Defence chiefs drafted a "high-risk" top-secret plan to withdraw British troops from a key battleground during the Bosnian War, newly declassified documents reveal.
The air evacuation from Gorazde, involving 1,500 military personnel, was presented to Prime Minister Sir John Major in 1995.
The planned mission was proposed amid fears the Muslim enclave would fall under an offensive from the Bosnian Serb Army.
Details of the plan, codenamed Operation Screwdriver, disclosed how helicopters would be brought in, under the cover of relative darkness, to airlift British troops to safety.
The documents, released by the National Archives at the Kew show, said the operation would last "10 to 15 minutes".
However, the proposed mission was not without its risks.
According to briefing notes, the operation would have involved a fleet of 30 helicopters, as well as Harrier jets, all on standby in nearby Italy.
A copy of a letter from the then Defence Secretary Michael Portillo to the prime minister in July 1995, said: "We must never lose sight of the fact that this is a high-risk operation in military terms."
The classified note said the operation would require "tactical surprise" to be effective, as well as a green-light from United Nations commanders.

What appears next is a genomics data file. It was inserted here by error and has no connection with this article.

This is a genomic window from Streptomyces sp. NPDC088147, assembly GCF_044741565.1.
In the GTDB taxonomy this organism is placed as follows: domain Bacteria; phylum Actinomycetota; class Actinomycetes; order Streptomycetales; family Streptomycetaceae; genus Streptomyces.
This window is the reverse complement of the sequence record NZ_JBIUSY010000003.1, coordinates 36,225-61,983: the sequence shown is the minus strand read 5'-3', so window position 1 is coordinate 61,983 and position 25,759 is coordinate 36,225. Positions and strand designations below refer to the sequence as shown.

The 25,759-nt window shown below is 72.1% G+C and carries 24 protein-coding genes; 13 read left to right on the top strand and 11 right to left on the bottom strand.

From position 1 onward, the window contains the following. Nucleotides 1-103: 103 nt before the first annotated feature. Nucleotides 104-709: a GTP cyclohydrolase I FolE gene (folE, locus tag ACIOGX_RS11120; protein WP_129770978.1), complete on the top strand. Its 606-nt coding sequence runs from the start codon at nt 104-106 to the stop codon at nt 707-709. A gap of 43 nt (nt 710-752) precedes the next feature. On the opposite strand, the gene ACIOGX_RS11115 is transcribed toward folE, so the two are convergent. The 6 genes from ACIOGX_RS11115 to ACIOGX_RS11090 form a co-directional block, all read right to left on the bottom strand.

"It is planned that some disruption measures will be employed immediately prior to the evacuation sortie," the message read.
"These would range from the precise electronic jamming of 'enemy' communications through to the destruction of any key installations positing a threat to extraction."
However, the prime minister was not impressed with the plan.
"Not at all on," Sir John replied, in a handwritten message to the Operation Screwdriver contingency plan briefing document.
"Cock-up factor clearly present."
Gorazde was one of several designated UN "safe areas" besieged by Bosnian Serbs.
More than 25,000 UN troops were deployed to Bosnia between 1992 and 1995.
Cover Image: 1st Battalion The Royal Welsh Fusiliers, who had been held hostage in Bosnia, disembarking from a Canadian aircraft in June 1995 (Picture: PA).